Friday, May 23, 2008

Mythmaking for the next war

Chicago Tribune

At the height of the Cold War, the Soviet Union had some 45,000 nuclear warheads. At the moment, Iran has none. But when Barack Obama said the obvious—that Iran does not pose the sort of threat the Soviet Union did— John McCain reacted as though his rival had offered to trade Ft. Knox for a sack of magic beans.

Even if the Iranians would like to destroy Israel, they face a powerful disincentive: the prospect of radioactive incineration. The Tehran government has been intimidated by less. Israeli historian Gershom Gorenberg writes in the May/June issue of Foreign Policy magazine: "Iran agreed to a cease-fire in the war with Iraq once Iraqi missiles began falling on Tehran. The ayatollahs were willing to sacrifice soldiers—but not to pay a higher price." Even fanatics have their limits.

Nor would Iran be so irrational as to give nukes to a terrorist group. That would be the worst of both worlds—giving up control of those weapons, while inviting annihilation the moment they are put to use.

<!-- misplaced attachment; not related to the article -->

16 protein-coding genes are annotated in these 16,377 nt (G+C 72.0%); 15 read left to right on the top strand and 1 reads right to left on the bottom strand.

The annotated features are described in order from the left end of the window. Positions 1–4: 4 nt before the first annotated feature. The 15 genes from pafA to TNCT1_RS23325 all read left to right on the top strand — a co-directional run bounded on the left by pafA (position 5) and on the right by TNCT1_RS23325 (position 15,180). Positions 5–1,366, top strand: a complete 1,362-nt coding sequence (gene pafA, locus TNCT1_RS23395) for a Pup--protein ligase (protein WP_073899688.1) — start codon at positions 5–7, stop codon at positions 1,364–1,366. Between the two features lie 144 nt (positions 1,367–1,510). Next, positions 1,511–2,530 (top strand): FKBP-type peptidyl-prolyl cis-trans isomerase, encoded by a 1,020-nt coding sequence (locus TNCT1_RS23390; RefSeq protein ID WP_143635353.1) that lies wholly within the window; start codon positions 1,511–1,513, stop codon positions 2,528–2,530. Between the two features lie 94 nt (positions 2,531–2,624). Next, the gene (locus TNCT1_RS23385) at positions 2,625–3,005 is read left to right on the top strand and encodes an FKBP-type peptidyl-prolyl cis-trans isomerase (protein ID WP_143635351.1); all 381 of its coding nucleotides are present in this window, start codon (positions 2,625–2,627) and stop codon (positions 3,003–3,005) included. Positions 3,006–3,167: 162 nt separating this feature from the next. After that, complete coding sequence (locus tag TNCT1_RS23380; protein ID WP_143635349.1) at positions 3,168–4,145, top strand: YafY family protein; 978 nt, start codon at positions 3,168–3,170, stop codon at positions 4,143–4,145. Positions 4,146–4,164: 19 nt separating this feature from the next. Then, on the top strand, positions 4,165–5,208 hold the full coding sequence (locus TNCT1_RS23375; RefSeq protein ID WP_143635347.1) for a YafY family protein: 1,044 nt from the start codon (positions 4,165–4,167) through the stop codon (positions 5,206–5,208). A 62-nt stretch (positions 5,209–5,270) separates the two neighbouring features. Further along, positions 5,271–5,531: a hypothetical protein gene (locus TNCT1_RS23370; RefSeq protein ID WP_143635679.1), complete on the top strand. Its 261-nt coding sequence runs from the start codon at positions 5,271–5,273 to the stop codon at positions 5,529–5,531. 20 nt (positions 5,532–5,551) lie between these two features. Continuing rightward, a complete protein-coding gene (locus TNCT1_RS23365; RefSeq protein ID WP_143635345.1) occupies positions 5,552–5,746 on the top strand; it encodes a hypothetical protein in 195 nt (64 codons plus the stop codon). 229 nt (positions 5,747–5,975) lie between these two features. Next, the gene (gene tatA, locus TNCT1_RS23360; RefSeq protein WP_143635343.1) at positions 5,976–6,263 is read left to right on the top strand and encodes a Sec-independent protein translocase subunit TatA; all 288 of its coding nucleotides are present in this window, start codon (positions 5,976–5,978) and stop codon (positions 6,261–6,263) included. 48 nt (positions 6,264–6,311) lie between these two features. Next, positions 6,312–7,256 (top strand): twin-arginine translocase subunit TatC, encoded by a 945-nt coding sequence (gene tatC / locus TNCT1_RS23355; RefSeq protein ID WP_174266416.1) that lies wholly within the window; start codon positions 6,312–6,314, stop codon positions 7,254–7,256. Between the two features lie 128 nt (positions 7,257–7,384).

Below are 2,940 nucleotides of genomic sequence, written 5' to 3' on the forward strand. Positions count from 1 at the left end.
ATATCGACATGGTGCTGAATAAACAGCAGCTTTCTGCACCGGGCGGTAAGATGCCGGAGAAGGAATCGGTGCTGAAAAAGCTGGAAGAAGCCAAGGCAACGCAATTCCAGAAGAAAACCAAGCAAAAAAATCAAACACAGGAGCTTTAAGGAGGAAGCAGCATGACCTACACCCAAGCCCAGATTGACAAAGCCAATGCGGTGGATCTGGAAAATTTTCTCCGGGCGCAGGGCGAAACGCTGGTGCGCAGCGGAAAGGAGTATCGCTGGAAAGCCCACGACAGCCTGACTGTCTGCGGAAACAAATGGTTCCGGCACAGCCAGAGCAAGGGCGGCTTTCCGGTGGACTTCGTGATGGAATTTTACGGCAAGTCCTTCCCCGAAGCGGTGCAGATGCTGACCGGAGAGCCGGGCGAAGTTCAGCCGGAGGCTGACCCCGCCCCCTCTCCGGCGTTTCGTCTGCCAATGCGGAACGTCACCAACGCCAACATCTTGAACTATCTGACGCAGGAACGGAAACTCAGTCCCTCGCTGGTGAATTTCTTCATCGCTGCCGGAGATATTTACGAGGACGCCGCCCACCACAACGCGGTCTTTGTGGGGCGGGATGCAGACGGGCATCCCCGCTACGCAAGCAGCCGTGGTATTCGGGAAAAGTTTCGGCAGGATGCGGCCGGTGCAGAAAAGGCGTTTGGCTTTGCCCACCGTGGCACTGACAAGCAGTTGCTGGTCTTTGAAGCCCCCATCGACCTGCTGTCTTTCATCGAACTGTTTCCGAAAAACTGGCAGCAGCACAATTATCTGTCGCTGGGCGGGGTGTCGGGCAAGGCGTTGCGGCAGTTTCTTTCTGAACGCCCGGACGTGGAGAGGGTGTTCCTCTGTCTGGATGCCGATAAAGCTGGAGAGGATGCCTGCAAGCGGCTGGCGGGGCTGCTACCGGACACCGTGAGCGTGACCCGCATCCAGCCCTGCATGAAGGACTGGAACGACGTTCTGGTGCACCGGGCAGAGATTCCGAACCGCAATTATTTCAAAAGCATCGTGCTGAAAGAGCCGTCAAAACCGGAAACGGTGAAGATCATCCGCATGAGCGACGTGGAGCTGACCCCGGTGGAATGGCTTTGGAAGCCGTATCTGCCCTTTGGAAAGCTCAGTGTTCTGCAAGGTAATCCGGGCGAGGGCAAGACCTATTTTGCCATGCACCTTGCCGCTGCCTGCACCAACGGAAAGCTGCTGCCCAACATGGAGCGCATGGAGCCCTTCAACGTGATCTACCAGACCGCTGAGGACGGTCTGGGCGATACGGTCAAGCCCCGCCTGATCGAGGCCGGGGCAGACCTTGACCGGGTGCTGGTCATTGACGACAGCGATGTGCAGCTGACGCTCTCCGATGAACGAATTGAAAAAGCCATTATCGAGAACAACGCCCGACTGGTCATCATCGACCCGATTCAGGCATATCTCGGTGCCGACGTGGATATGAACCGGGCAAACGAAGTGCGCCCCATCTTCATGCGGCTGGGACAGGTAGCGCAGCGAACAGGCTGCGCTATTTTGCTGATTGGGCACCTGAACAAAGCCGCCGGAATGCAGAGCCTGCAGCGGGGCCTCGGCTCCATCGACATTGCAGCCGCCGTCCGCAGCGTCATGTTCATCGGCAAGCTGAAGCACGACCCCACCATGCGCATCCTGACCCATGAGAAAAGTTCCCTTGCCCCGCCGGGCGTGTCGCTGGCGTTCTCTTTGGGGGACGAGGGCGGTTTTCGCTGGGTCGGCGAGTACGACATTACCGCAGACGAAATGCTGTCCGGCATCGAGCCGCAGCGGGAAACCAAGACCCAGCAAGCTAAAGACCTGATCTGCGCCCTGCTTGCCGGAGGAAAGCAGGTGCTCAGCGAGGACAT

But there is no reasoning with McCain and his allies, who yearn for the simple clarity of the Cold War. If we don't have an enemy on the mammoth scale of the Soviet Union, they will take a pint-sized one, inflate it beyond recognition and pretend that military confrontation is the only way to deal with it.

That was how we got into the war in Iraq and how, under a McCain presidency, we are liable to end up in a war in Iran. If he's looking for reckless judgment, he should look in the mirror.

There's that 'judgment' word again. Nothing much to add, just go read the rest.

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